The characters of your game have lives outside of the actual playing time, but showing proof of it is a trick. It is always difficult to get players to take more time out of their busy schedules to help the game master create and detail their world. They might help with game logs, but few will write up their family’s home, nor detail family members and other characters associated with their PC. So how do you create a family, strengthen bonds of friendship or animosity, and introduce new plot possibilities?
Gather ’round children, and I’ll tell you a story of death and rebirth, of legend and doom. I am (of course) speaking of Adoraith: Echoes of Epirus – April’s Campaign of the Month! And since we’re on the subject, who better to give us some much needed insight than the mind behind this fantastic campaign, Adoraith. Now, don’t interupt…
One of the most difficult challenges to designing dungeons, traps, and problems for players to overcome is in creating puzzles that are both interesting, stimulating, and solvable. Players won’t appreciate the puzzles that are too simple or too difficult. Unfortunately due to their time consuming and difficult-to-design nature, many problem solving traps might begin to feel repetitive as DMs fall back on the classics time and again. Fortunately it’s easier than ever to spice things up by drawing inspiration from a variety of sources such as video games, books, and websites.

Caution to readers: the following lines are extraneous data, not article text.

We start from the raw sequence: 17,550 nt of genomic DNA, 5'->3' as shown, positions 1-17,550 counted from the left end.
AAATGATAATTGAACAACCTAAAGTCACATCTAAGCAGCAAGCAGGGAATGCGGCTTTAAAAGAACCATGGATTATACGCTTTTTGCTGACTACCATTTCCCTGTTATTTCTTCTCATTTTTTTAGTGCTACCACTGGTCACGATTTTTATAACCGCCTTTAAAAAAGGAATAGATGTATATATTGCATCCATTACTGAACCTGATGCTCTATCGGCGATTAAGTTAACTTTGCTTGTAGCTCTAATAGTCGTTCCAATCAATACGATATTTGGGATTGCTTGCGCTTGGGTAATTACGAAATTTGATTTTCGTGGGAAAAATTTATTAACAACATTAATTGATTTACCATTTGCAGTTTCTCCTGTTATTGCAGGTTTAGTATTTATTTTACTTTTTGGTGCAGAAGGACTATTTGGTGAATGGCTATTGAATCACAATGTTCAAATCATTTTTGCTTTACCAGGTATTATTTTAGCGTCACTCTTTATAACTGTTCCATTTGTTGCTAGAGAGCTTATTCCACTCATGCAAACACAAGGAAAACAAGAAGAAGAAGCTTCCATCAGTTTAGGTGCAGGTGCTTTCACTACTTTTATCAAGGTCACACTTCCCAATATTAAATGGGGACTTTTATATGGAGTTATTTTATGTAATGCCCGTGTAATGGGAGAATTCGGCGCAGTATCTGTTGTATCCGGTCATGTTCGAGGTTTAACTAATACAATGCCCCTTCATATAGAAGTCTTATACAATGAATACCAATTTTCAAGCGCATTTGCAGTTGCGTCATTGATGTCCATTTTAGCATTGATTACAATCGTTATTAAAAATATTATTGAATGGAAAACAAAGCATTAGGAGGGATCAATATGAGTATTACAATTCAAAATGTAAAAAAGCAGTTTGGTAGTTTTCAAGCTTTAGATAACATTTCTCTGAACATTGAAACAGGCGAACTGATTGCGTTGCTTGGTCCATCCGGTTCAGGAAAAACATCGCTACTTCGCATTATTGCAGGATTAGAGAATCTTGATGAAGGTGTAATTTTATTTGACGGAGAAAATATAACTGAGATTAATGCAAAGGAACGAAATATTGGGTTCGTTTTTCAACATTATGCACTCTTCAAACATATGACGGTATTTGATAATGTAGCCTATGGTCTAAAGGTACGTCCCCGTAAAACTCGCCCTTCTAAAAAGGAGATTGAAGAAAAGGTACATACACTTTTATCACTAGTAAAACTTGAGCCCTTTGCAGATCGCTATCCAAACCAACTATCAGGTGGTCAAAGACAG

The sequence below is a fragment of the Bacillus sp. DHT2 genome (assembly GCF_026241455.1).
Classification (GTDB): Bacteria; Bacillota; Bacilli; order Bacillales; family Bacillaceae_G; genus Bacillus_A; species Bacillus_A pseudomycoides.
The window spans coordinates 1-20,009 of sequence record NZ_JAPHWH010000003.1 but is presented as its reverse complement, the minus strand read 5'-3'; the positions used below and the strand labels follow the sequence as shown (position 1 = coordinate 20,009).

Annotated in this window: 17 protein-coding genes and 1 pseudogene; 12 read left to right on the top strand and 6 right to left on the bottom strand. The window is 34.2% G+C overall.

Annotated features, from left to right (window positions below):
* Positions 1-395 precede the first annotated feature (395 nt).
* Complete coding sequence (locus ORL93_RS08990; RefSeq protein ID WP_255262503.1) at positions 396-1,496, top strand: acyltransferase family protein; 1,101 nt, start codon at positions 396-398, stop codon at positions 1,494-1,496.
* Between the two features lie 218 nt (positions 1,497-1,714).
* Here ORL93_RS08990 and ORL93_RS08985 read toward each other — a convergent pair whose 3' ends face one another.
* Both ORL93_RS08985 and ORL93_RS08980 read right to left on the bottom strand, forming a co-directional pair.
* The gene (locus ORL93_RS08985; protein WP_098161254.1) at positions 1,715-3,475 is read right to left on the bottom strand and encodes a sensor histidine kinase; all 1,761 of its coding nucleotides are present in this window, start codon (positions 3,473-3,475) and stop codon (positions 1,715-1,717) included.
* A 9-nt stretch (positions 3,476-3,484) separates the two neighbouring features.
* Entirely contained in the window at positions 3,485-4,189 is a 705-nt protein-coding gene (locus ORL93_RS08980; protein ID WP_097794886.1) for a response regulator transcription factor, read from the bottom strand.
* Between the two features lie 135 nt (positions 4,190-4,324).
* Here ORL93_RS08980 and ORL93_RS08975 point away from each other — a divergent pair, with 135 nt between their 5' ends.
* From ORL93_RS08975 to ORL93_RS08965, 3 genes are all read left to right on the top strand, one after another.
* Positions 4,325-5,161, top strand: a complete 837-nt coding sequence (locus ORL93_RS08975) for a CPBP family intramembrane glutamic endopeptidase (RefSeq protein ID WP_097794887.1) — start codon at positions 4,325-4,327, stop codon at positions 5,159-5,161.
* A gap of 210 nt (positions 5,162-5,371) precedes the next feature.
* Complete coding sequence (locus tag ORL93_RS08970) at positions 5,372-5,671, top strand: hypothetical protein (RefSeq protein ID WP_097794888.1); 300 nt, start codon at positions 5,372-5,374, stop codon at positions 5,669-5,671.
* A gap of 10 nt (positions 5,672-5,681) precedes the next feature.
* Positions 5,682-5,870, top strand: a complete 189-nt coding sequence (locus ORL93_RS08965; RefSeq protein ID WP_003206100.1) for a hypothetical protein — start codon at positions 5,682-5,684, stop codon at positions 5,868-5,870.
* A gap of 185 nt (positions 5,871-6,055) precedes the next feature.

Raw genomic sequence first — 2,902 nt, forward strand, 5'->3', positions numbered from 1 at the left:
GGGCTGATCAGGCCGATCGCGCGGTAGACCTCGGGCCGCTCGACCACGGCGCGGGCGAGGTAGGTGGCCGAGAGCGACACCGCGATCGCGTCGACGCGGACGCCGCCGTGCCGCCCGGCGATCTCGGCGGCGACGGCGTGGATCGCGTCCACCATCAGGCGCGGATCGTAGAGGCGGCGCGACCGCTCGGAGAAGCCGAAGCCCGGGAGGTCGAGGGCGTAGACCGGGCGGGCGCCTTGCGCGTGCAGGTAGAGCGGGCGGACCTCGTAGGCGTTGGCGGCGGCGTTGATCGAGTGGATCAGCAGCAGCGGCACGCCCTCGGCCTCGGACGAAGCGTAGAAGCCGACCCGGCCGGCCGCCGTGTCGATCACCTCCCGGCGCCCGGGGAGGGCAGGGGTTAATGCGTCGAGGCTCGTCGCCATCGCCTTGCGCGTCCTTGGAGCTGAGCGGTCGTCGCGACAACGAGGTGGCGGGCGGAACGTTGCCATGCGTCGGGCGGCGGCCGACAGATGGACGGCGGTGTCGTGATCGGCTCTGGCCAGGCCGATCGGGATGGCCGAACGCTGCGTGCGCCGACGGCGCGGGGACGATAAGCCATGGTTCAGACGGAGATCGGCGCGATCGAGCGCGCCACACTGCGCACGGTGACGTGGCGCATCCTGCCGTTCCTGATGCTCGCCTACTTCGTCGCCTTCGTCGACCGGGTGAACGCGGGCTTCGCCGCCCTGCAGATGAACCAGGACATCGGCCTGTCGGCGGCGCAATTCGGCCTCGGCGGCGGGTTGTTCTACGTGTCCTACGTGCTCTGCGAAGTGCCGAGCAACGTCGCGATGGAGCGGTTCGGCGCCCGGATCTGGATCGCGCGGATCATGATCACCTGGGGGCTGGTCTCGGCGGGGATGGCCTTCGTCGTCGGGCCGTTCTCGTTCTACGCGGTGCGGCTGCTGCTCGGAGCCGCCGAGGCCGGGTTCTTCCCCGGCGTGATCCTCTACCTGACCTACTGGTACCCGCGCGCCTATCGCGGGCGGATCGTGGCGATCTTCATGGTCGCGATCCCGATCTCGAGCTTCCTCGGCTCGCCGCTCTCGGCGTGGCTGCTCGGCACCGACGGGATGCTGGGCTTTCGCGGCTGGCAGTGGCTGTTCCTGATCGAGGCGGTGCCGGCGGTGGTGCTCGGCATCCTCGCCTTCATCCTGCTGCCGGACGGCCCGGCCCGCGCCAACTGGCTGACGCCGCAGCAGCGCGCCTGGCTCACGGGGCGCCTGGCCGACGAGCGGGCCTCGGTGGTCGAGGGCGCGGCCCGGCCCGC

Campaign sites can take considerable effort, unless everyone works together. You can certainly encourage contributions by offering in-game rewards for out-of-game efforts, but this can go astray if one isn’t careful. In this article, I’ll speak about how you can avoid the mistakes I made.
My previous article gave the basic steps to creating a Merged world. This time, we’re going to go through the creation process, in depth, step by step. This will be done over a period of articles, so be patient please. In addition, this series will demonstrate how to use Obsidian Portal to help create this new Campaign Universe.
The party recognized the amulet, they had seen it sitting on the desk in the Chamberlain’s office; now it hung around the Chamberlain’s neck, clutched against his breast by gnarled, pale hands, as his thin lips curled into a cruel smile.
“The Seal of Oshkosh is mine!” He cackled.
“Dammit, why didn’t we take that amulet when we saw it?” The Sorcerer sighed.
The Barbarian hefted her blade and snarled. “Doesn’t matter, it will be ours after I pry it from his dead hands!” She let out a battle cry and charged the frail looking man.